From: Beman Dawes (bdawes_at_[hidden])
Date: 2006-06-03 18:08:49
On 6/3/06, Sebastian Redl <sebastian.redl_at_[hidden]> wrote:
> Thorsten Ottosen wrote:
> >1. have I misunderstood aligmnet completely when I thought that a single
> >data member was not guaranteed to be aligned, but an array ways?
> >(your aligned types use a data member, your unaligned use a char array).
> Every variable is aligned according to its own alignment requirements.
> Typically, a variable needs to be aligned on a boundary of its own size,
> i.e. a byte type must be byte-aligned, a word type word-aligned and so on.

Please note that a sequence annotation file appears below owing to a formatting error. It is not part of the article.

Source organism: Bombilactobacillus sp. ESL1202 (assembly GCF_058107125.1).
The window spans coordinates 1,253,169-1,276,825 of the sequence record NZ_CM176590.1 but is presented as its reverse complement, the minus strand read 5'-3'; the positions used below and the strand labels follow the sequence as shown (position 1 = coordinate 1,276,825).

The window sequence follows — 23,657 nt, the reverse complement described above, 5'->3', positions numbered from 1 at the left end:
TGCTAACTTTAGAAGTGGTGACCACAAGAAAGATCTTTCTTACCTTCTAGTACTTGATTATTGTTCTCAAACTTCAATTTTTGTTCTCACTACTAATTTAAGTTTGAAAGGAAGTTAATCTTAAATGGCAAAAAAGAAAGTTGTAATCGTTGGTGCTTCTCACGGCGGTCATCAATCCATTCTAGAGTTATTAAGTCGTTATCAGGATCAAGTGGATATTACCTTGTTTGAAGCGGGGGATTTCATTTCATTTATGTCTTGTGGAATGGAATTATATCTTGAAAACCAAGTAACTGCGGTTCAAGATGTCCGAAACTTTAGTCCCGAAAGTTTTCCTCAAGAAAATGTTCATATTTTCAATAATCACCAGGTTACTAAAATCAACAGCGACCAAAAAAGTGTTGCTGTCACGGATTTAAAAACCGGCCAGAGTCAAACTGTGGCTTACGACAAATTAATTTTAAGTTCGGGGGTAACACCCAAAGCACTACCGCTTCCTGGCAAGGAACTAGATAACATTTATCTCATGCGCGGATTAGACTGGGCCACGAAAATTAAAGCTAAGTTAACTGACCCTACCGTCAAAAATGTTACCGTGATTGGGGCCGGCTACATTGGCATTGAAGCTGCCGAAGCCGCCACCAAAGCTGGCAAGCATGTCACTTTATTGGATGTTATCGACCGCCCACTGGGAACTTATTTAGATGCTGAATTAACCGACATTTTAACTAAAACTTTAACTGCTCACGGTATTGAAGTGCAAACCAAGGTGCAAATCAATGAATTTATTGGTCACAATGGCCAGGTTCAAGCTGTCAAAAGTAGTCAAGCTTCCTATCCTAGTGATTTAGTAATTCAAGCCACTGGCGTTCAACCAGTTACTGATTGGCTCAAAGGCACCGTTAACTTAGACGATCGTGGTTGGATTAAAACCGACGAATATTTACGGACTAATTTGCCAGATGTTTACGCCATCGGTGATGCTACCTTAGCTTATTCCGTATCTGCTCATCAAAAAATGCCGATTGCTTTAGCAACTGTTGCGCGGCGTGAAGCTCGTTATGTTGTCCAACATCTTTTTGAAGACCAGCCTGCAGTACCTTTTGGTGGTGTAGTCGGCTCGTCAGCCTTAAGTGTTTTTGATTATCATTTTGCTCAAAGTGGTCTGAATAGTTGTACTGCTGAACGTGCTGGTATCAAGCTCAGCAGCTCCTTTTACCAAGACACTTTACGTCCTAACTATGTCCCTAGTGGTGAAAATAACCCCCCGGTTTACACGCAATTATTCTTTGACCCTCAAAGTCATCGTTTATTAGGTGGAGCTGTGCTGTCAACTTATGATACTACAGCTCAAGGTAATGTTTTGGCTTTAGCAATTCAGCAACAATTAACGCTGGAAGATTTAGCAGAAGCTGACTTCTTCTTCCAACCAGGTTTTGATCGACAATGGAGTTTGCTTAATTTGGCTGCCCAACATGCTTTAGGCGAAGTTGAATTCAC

> An array is always aligned according to its underlying type.
> Thus, to get a simple aligned type, just use a member of that type. To
> get an unaligned type, you need to allocate storage that is
> byte-aligned, and the easiest way of doing this is using a char[sizeof(T)].
> I hope that answers the question as well.
Yes, that's correct. One minor note, though, is that the unaligned
storage is actually char[num_bytes]. That's because sizeof(T) ==
num_bytes if the cover type is the same size as the endian type, but
for, say, a 7 byte endian number the cover type is typically 8 bytes,
so char[sizeof(T)] would be one byte too large.
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